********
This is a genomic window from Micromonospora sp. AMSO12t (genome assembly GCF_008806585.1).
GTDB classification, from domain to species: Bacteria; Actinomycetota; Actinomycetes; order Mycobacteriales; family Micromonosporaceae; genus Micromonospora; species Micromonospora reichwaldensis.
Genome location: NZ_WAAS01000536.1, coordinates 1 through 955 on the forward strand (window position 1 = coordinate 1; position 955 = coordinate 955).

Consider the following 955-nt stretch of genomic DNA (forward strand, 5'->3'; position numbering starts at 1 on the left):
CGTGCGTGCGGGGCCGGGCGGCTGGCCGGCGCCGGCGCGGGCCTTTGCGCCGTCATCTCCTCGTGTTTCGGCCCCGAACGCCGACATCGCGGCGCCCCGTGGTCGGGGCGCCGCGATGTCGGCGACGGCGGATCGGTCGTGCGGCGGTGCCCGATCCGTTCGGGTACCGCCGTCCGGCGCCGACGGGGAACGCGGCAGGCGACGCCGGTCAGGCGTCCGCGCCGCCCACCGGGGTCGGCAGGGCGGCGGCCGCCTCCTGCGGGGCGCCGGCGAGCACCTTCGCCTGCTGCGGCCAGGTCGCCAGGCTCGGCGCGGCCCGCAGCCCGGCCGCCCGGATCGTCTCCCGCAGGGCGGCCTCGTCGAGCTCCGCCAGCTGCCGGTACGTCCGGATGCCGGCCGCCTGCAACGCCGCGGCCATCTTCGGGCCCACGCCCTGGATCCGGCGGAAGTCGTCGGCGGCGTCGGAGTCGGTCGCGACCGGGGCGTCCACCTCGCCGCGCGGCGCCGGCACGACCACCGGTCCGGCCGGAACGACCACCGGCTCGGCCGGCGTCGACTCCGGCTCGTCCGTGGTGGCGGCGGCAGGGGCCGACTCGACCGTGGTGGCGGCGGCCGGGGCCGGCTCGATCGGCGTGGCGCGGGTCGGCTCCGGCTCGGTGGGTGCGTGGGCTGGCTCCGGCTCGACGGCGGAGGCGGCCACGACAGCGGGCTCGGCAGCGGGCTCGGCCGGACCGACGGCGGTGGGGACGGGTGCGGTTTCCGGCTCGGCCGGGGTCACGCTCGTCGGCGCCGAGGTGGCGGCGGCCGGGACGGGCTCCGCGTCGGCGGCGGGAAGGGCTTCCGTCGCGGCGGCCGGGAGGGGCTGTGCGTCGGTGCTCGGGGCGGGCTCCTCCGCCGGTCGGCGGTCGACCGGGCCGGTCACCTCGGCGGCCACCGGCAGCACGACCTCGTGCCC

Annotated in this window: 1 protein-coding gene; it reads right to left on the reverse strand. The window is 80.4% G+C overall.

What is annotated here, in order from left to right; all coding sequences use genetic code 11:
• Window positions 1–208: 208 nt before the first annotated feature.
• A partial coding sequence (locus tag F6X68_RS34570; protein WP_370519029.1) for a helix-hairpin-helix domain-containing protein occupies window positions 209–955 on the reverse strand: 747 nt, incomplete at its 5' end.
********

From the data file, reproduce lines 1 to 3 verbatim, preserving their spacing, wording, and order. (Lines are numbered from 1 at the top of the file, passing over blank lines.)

This is a genomic window from Micromonospora sp. AMSO12t (genome assembly GCF_008806585.1).
GTDB classification, from domain to species: Bacteria; Actinomycetota; Actinomycetes; order Mycobacteriales; family Micromonosporaceae; genus Micromonospora; species Micromonospora reichwaldensis.
Genome location: NZ_WAAS01000536.1, coordinates 1 through 955 on the forward strand (window position 1 = coordinate 1; position 955 = coordinate 955).